According real estate agent, Linda Paizo, the property is in escrow.  You can see current photos of the house at the Coldwell Banker Listing


Buena Vista - Photo Credit Google Maps

Buena Vista – Photo Credit Google Maps


John Stewart from Stewart Design Associates, Ventura is a past member of Ventura Design Review Committee – 2004-2009 You can find out more about him at:, John Stewart/LinkedIn


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10 Responses to Ventura Code Enforcement Gone Awry — Is Someone Manipulating the City to get Possession of this Property?

  1. VG February 28, 2018 at 6:49 pm

    My family is experiencing the same heavy-handed extreme prejudice from the VENTURA COUNTY COAD INFORCEMENT.
    We are been find $1000 a day on or single-family dwelling for trumped up violations. Our home is only 12 years old, our family spent $1 million to build it on property we purchased almost 40 years ago. We’ve experienced extreme prejudice from neighbors when we first purchased the property who worked with the County of Ventura to help them keep us from building our dream house for over 25 years. I would like to think this there’s some kind of normal prejudice and not a racist situation as we are not white in an all-white neighborhood.

    Is there a Government or private agency that can help us we are running out of cash to fight this and feel it is and just and having great affects our health.

    The Ventura County government is trying to steal our home.
    We need help

  2. Neighbor July 14, 2016 at 3:52 pm

    Illegal work was performed on the property which compromised the structure and foundation. This triplex was converted into a 6 plex. The property was not to code and dangerous. The owner was given 5 years to make the necessary repairs and he was not capable or willing to do so. Public safety. People were living in a dangerous structure drugs were just a bonus. If you want more information and to truly understand what took place do your due diligence before you blog or reply. All records are in the court documents and city code enforcement along with the police and swat teams.

    • Neighbor July 14, 2016 at 4:40 pm

      Mr Stewart – do you respect the laws and codes of our city- I believe you do as I do. Do you believe that if someone does not follow the laws and codes they should be allowed to just do what every they want. If they are provided every opportunity and allowance but do not comply do you believe there should be ramifications for their actions. Now reread the file with this in mind. The city acted responsibly and in the eyes of those that have lived this nightmare they acted too slowly. Your broad suggestions of improper actions is way off base. For those of us law abiding citizens, this property and its owner had total disregard for the law and those that enforce it. The property owner brought this outcome on to himself and an impartial judge made the final decision. Enough said!

  3. Gina Diaz July 13, 2016 at 2:05 pm

    Regardless if Dave is an addict, his property is being taken from him. Sounds like the home was built by his father a very long time ago and codes during that time of building likely passed inpections. But sounds like a conspiracy against Dave and his lifestyle has his neighbors looking for any reason to get him out. Not ok, his father I’m sure worked hard to build and leave this home to his children and grand children, not OK to take what’s not yours.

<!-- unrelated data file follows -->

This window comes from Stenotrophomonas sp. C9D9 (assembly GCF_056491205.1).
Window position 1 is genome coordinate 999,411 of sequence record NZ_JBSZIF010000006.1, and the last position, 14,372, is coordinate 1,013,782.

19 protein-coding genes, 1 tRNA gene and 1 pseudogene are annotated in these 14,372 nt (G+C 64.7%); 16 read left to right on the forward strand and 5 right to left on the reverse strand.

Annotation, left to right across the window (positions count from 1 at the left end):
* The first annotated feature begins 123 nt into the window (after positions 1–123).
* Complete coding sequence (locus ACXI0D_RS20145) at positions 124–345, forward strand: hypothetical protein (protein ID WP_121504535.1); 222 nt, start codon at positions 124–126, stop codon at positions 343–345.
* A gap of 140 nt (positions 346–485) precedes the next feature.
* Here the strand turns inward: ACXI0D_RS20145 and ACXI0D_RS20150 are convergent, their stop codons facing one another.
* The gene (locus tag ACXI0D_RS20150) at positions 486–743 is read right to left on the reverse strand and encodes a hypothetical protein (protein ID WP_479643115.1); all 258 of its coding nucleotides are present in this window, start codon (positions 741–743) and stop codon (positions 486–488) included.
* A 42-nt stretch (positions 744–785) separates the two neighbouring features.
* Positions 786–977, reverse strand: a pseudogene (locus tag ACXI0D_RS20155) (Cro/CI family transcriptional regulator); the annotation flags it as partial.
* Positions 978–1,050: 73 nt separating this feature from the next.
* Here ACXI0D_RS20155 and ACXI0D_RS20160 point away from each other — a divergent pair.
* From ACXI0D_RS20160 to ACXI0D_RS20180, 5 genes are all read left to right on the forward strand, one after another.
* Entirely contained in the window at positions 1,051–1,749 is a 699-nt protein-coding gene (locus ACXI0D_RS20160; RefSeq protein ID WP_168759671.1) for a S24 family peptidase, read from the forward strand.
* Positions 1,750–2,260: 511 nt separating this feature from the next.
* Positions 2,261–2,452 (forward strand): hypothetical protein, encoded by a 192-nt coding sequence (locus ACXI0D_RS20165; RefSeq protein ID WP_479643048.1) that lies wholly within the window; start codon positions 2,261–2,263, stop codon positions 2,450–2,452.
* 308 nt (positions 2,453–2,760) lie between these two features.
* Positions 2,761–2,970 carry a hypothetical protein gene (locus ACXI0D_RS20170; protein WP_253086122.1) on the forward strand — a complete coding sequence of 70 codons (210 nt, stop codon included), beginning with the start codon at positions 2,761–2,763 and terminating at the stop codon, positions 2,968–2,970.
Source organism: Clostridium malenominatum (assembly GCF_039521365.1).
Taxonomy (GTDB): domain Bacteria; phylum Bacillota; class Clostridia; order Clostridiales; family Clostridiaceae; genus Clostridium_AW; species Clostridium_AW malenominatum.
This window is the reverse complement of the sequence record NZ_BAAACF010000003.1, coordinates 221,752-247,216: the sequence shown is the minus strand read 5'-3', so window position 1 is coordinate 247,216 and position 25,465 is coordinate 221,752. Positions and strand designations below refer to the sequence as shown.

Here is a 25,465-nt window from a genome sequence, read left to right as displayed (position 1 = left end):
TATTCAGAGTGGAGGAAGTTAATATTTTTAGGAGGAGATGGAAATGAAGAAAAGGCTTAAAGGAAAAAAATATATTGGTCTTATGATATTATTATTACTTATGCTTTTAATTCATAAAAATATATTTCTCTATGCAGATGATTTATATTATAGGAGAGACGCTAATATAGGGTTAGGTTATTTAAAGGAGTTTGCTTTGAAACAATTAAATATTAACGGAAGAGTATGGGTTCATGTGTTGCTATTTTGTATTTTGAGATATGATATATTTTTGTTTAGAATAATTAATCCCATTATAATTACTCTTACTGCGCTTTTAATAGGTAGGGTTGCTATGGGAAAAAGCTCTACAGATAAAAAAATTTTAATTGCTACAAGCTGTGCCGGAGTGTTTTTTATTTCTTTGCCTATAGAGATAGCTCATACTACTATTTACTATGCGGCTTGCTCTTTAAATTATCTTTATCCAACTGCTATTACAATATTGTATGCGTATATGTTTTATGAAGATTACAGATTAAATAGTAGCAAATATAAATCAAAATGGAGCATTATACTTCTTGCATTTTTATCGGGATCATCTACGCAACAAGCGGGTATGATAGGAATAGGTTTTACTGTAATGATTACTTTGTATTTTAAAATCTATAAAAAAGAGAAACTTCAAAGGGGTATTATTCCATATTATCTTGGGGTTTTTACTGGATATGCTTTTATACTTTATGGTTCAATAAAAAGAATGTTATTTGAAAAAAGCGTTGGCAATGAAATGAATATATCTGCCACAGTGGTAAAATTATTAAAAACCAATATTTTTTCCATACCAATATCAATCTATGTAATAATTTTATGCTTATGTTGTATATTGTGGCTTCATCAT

• Kathryn July 14, 2016 at 9:41 am

      His father worked hard for ALL of his kids. Dave has many brothers and sisters. He ended up with the house because he had nowhere else to go and they couldn’t get him out. He ran that place into the ground. His father would have been appalled. And absolutely not a place for children. Ever. I was afraid to go in the backyard and would never step foot in his apt. The brothers and sisters even had to move their elderly mother out of state away from him so he would stop leaching off of her. I know the city isn’t straight and could have gone about this differently but take the drugs away and there wouldn’t have been a problem. It’s a sad situation.

  4. Ken Hubbard July 13, 2016 at 9:38 am

    This is business as usual by the city, they have stated they will change, but they have not. They have lost the confidence of its citizens.

  5. Kathryn July 13, 2016 at 8:43 am

    This story is severely incomplete. I rented one of the upstairs apts from Dave for three years and was given 1/2 an hr to vacate the premises when the city red tagged it. What this story doesn’t include is that Dave is a heroine addict and had all of his addict “friends” around all the time. Dirty needles were found in our front yard more than once. Maybe the city didn’t go about it properly but it needed to stop somehow. It was not a safe situation for anybody involved. My hope is that Dave is receiving the care he has needed for a long time. Losing his home just might have saved his life. Heroine sucks.

    • Marsha July 13, 2016 at 12:58 pm

      I’d call that slander, ms Kathryn !

      • Kathryn July 14, 2016 at 9:32 am

        Finding dirty needles in my front yard, naked chicks screaming and yelling about him locking them out of his house and having my landlord hit me up for cash in the middle of the night is slander? Interesting perspective Marsha. Perhaps the million dollar mansion neighbors should’ve staged an intervention? Not sure what else could’ve been done. The city is not hurting Dave. Heroine is hurting Dave. It’s sad. But it’s true.

  6. William "Bill" Hicks July 13, 2016 at 6:29 am

    Have Lambert or Clarke offered any explanation in detail? Because of the Grand Jury indictment, I’ll bet they’re really quiet.

    I’ve seen some lousy government’s but it seems that Ventura takes the cake.